Since the end of September, the Student Labor Action Project (SLAP) has been developing an initiative to guarantee fair wages for Supplemental Instruction leaders (SIs) and Academic Success Coaches (ASCs). On Nov. 12, a petition was sent to the College to gather signatures in support of student worker compensation. According to SLAP member Daniela Kreimerman ’19, the petition has garnered positive responses. It is addressed to Roberta Schotka, director of the Pforzheimer Learning and Teaching Center (PLTC). This initiative is part of a continuing movement by SLAP to ensure fair and guaranteed compensation for student workers.
Over 300 community members responded to the petition sent out by SLAP. Kreimerman stated that the responses came from “students who recognize that without all of the work that [ASCs and SIs] put into the community, [Wellesley would] be seeing a very different academic landscape.” Many students shared past experiences in which SIs and ASCs helped them navigate a difficult class or registration. Former ASCs and SIs also responded to the petition, and many explained that the lack of compensation forced them to quit.
According to the job description on the College website, ASCs, formerly known as Academic Peer Tudors (APTs), are students who “navigate [First Year students’] transition from high school to college and provide general information and support to upper class students in their residence halls.” ASCs encourage students to employ effective study and time management strategies and direct students to various resources, among other things. On the other hand, SIs are leaders in an academic support program designed to provide students with regular 90-minute study sessions throughout the semester. These instructors, who are also students who have successfully completed the course, attend all lectures and prepare two supplemental sessions per week.
A major part of the petition’s argument is that the College undervalues the work of SIs and ASCs. According to the petition, SI leaders can work between 10 and 13 hours per week and ASCs can work between 10 and 15 hours per month. Currently, these student leaders are being compensated with a stipend, not by an hourly wage as other workers are. But the per-hour-pay for these stipended positions is much less than the Massachusetts minimum wage of $11 per hour. According to the petition, hourly pay ranges from $6.59 to $8.57 per hour for SI leaders and $6.66 to $10 per hour for ASCs, although it is likely that these figures are even lower since SIs and ASCs have shared that they typically work above the projected hours. The petition posits that “the use of stipends allows the PLTC to skirt minimum wage laws.”
The recent proposal comes two years after student residential staff won compensation. However, this September, the administration came under fire for delayed payment of Residential Assistants (RAs) and House Presidents (HPs). The fallout from the delay extended beyond current Wellesley students, with a Facebook event and alumnae petition circulating on various Facebook communities. In this case, the petition was conducted over a Google form, a deliberate choice by SLAP to, according to Kreimerman, “reflect the inter-community nature of the initiative.”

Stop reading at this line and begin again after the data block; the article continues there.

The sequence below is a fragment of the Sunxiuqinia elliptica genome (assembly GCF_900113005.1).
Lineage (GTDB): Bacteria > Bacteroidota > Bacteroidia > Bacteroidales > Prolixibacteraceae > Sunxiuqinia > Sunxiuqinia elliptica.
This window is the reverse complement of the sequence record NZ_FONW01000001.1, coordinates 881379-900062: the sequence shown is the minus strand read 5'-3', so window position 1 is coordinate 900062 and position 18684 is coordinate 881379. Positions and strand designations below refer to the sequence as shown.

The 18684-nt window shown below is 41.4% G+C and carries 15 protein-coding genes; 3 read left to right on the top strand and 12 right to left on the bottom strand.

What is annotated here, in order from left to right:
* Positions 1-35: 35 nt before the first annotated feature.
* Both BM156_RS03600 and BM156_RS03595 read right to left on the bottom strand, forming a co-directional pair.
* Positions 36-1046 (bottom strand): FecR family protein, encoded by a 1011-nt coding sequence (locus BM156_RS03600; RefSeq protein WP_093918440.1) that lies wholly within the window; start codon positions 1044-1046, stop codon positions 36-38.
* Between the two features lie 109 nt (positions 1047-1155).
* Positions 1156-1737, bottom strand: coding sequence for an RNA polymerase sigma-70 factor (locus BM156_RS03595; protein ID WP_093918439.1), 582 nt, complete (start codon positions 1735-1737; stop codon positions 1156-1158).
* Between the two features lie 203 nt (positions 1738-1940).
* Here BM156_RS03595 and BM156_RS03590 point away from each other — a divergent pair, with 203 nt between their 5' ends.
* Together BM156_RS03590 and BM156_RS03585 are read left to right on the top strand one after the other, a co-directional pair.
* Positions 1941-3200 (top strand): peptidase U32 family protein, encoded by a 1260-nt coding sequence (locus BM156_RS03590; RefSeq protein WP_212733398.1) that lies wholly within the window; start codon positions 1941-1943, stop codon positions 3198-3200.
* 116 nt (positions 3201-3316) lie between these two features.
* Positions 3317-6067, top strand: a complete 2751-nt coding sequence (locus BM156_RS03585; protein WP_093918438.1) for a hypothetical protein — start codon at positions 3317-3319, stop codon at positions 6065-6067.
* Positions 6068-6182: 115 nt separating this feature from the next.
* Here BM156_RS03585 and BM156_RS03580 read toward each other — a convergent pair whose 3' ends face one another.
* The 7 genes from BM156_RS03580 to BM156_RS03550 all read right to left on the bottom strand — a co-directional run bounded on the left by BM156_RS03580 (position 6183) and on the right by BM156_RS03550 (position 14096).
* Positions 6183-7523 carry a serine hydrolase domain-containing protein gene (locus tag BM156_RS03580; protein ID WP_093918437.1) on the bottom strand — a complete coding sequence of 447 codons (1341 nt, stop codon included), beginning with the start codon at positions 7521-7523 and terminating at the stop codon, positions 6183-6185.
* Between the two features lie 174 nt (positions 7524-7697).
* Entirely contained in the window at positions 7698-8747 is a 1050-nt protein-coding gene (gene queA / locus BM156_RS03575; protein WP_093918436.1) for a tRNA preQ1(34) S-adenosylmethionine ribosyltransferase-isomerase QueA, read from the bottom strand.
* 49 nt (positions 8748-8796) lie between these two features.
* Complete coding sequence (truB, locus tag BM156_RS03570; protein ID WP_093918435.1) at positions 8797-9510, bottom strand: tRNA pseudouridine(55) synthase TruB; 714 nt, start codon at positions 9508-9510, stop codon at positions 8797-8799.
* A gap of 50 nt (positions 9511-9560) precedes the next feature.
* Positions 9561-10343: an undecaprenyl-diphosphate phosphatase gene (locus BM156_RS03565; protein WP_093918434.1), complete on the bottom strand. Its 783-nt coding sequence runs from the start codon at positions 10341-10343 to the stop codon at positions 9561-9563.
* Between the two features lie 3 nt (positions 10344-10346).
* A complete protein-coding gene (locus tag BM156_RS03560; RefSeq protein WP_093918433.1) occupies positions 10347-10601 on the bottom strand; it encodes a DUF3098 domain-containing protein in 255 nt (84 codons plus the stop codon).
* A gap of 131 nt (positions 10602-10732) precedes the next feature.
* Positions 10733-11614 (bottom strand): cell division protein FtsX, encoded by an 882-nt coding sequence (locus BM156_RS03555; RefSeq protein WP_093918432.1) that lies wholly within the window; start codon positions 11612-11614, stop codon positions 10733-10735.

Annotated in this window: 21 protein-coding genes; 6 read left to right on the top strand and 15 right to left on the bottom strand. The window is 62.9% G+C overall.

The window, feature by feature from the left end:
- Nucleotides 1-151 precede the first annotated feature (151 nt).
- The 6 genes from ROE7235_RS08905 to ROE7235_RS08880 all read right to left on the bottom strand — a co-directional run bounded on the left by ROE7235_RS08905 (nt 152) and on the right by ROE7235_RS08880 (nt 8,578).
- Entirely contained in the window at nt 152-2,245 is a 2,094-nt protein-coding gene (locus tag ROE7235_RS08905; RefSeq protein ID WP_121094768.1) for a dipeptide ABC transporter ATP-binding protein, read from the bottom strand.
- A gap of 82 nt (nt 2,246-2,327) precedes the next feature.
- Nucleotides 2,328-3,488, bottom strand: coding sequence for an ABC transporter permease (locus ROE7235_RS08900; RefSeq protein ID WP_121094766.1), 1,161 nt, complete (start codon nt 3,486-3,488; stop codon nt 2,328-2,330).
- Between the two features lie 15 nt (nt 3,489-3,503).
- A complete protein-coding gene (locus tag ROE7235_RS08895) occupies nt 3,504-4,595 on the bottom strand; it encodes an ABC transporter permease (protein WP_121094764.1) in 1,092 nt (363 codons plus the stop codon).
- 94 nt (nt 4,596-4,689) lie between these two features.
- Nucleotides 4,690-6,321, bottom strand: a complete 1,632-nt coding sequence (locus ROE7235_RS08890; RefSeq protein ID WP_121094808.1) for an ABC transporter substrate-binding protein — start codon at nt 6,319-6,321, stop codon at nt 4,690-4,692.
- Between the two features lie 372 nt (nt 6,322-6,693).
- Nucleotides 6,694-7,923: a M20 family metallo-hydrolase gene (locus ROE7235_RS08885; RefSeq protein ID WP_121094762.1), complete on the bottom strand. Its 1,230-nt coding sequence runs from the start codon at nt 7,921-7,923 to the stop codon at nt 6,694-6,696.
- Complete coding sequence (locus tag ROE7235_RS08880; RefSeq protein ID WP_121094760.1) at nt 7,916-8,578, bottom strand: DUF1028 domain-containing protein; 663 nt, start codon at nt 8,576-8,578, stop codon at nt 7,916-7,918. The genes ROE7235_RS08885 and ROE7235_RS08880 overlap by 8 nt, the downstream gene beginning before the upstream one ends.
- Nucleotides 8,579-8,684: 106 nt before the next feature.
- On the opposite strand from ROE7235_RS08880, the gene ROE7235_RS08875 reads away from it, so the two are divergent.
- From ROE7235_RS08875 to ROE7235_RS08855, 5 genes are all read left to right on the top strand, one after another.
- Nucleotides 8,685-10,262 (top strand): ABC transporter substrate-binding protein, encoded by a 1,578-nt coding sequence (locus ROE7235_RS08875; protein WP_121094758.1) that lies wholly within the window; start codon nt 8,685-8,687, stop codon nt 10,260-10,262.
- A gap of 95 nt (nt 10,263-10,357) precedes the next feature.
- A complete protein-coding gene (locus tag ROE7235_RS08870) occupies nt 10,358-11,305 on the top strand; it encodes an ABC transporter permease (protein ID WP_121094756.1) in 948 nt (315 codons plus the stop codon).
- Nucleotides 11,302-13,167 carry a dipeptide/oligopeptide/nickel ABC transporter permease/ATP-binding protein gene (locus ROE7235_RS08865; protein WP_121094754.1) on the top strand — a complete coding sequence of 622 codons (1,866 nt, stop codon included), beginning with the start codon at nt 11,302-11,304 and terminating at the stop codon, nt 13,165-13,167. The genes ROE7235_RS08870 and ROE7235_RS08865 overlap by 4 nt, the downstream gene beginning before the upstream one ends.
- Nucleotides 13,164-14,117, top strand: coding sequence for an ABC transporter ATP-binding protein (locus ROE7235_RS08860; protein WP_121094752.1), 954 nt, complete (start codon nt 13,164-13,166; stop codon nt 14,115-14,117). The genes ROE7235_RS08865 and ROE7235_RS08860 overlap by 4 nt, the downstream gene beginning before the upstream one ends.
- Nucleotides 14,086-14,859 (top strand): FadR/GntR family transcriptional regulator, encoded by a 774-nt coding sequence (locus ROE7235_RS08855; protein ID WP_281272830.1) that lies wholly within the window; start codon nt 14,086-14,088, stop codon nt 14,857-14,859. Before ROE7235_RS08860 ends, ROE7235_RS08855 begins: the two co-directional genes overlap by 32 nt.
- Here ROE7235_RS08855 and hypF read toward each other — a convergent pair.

The petition argues that underpaying students holding these positions forces students who cannot afford to work below the minimum wage to find jobs outside of Wellesley. The current situation “discourages low-income students from applying and staying in the positions, which makes the overall pool of student leaders less diverse,” according to the petition.
The low pay and high proposed hours also leads to a low retention rate. SLAP asserts that while the PLTC advertises that SIs put in nine to 10 hours of work per week, SIs, particularly those holding the position for the first time, spend up to 14 hours per week preparing and conducting their sessions.
SLAP is seeking $15 per hour for ASCs and SIs, including training time, meetings, preparation and orientation. The petition also seeks annual pay raise for both positions—$1 per semester for SI leaders and $2 per year for ASCs. Finally, SLAP has requested more transparency in the hiring process and a review of time commitment.
Kreimerman expects the initiative to extend at least into next semester. Though the conversation of ASC and SI compensation has spanned over the course of several semesters, the final timeline is dependent on administrative response. SLAP has yet to meet with Schotka, though a meeting has been scheduled. Schotka, as well as Dean of Students Sheilah Horton, was unavailable for comment.
Though the petition garnered largely positive responses, Hongyu Lin ’20, the ASC in Severance Hall, is not optimistic about the initiative because she is hesitant about administrative response. “Given that only in recent years have student workers been paid, I believe that the administration will be unwilling to change their policy to accommodate new requests,” she said.
Stipended work, like the labor of many student leaders and on-campus workers, has been criticized for not fairly compensating its staff. Sam Samoylenko ’19, a department tutor in the economics department and supporter of the petition, hopes that the initiative will go through, noting that the “compensation likely does not fairly reflect the amount of work they do.”